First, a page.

Type O Negative’s second studio album (third if you count their fake live album, The Origin of the Feces), Bloody Kisses, was released August 17, 1993. (Buy it from the Roadrunner webstore!) It's one of the most important albums in Roadrunner's history, and a crucial metal release, period. It was also a creative and commercial breakthrough for the band, bringing them two actual radio hits in “Black No. 1” and “Christian Woman,” and featuring classic tracks like “Too Late: Frozen” and the organ-driven “Set Me On Fire,” not to mention their ultra-heavy cover of Seals & Crofts’ early ’70s soft rock staple, “Summer Breeze.” (Interestingly, not long after the original album’s release, it was reissued in digipak format with all the intros and interludes—“Machine Screw,” “Fay Wray Come Out and Play,” “Dark Side of the Womb” and “3.0.I.F.”—and two songs, “Kill All the White People” and “We Hate Everyone,” removed. The track listing was also shuffled. All this was done at the band's request.)


The band spent two years on the road supporting Bloody Kisses, during which time the media took notice of their powerful blend of Gothic metal, ultra-heavy doom, and dashes of psychedelia. They were featured in Rolling Stone and their videos were frequently seen on MTV's Headbanger’s Ball, as well as Beavis and Butt-Head (see clip above). Bloody Kisses was the last album with original Type O drummer Sal Abruscato, who left to join Life of Agony. (It was also the last Type O album to feature live drums until 2007’s Dead Again; all the drums on October Rust, World Coming Down and Life Is Killing Me were programmed.) It went gold quickly, and a few years later went platinum as well—the earliest Roadrunner release to achieve that status, even if Slipknot’s 1999 self-titled debut beat it to the mark.


Legendary Roadrunner A&R man Monte Conner recalls the excitement in our offices when Bloody Kisses first appeared on the horizon:


“Prior to each album, Type O Negative always recorded very fleshed-out pre-production demos at [keyboardist] Josh Silver’s home studio, Sty In The Sky. The demos they sent me contained most of the songs that were on the final album. Maybe a couple were missing. And most importantly, these demo tracks very closely match what became the final album versions. One song was demoed that did not make the album—“Scream Because I Can,” which was later re-worked with new lyrics to become the Bloody Kisses B-side ‘Suspended In Dusk.’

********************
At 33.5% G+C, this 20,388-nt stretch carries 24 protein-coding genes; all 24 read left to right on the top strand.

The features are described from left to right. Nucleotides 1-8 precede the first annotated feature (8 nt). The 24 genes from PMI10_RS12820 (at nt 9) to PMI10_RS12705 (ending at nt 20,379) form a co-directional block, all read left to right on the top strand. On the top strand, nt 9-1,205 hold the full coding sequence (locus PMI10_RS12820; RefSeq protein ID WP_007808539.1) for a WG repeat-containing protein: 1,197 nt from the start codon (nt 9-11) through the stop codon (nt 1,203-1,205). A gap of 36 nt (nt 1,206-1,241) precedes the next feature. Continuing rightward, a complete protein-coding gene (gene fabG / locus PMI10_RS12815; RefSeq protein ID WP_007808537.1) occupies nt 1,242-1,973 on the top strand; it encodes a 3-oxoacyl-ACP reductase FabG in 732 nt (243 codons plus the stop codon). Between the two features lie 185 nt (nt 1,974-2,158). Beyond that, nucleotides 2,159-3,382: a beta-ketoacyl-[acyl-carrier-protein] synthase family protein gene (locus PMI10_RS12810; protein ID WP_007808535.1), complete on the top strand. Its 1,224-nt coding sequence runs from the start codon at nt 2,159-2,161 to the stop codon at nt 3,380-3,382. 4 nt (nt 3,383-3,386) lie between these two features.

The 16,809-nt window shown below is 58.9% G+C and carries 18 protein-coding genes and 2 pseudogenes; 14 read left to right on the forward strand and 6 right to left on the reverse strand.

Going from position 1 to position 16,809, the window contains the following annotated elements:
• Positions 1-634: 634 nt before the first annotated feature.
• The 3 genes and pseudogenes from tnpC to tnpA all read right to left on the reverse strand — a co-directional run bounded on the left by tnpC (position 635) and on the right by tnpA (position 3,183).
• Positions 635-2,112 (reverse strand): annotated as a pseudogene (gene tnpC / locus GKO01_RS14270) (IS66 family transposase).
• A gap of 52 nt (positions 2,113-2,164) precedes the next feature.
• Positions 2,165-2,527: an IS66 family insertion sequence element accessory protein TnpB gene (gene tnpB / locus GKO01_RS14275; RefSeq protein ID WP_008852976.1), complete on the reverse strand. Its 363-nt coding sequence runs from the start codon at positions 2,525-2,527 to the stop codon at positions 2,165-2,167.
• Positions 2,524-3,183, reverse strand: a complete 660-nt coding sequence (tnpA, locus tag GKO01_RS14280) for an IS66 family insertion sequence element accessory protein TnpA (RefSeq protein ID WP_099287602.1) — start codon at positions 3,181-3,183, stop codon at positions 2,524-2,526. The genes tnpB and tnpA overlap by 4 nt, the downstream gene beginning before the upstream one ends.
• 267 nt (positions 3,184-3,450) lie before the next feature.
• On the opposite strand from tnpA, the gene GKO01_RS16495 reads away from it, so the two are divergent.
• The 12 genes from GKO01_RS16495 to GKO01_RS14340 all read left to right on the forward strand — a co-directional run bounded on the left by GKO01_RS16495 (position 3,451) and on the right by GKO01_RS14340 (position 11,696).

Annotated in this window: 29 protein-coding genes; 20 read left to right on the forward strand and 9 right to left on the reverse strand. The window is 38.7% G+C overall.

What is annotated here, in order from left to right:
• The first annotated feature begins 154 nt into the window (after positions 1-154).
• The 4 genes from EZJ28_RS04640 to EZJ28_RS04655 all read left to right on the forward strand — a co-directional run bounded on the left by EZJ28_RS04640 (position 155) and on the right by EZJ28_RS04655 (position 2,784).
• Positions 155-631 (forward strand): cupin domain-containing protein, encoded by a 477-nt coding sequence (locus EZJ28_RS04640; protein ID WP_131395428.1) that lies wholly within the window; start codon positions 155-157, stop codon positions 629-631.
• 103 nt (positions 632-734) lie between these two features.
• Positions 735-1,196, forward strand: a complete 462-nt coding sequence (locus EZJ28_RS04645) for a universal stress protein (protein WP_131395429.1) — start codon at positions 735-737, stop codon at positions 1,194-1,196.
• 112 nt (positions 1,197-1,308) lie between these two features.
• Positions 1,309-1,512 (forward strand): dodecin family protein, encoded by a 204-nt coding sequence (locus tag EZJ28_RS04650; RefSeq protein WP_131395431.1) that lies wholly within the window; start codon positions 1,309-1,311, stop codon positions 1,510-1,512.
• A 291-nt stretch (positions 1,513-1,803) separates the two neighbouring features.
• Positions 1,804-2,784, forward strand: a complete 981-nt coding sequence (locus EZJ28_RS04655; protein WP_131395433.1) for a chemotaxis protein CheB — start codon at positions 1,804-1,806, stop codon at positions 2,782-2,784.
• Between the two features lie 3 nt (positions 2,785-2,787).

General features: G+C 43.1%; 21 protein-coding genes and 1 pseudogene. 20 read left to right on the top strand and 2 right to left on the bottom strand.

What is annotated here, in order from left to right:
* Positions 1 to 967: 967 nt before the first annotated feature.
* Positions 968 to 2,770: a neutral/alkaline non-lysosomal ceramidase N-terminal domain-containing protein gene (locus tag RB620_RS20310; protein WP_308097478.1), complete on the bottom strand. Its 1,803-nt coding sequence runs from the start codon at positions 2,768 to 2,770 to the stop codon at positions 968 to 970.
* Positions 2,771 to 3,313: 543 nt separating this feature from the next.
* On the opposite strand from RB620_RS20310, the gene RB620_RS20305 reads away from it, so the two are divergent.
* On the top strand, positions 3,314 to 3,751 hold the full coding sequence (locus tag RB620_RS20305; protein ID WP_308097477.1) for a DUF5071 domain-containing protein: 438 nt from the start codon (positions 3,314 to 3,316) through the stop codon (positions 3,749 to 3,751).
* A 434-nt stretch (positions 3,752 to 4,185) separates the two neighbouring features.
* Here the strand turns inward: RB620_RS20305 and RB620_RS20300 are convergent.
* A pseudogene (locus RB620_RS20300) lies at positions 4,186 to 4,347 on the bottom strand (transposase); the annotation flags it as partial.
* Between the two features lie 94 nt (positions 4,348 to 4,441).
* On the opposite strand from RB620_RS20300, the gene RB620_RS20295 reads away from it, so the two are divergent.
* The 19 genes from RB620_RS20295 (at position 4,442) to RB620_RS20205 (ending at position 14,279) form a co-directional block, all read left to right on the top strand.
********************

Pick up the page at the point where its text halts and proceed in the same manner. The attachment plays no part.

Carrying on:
“Myself and the bosses at the label were immediately blown away by the huge progress and the reinvention in sound from their debut Slow, Deep And Hard, which still bore a bit of a resemblance to Peter Steele’s past in Carnivore and the NYHC scene. This was a whole new lush, layered, epic, goth metal beast. We zeroed in on ‘Christian Woman’ and ‘Black No. 1’ immediately as the two key tracks—and it wasn’t rocket science, because the demos of these songs had all the same magic you hear on the final album versions. These songs came to us fully formed, and that shows just how strong the band’s vision was right from the start.


“In fact, we were so excited that we immediately made Type O a priority and told the band we would like to up the recording budget and bring in a big-name producer to insure that the record would reach its full potential, both artistically and sonically. I can’t recall if the band resisted this idea or not. I believe they did. Actually, this is Type O Negative—of course they did! After all, we were the label (The Enemy) and, to quote Josh, we had ‘ears of corn.’ But we convinced them to let us approach a few people, one of whom was Jim Steinman (of Meat Loaf fame), who was the one guy the band respected enough to be excited about. I can’t recall if we were successful in reaching Jim, but we did get feedback from a few producers, who all came back with the same response: ‘There’s nothing I can add to this—it’s all there.’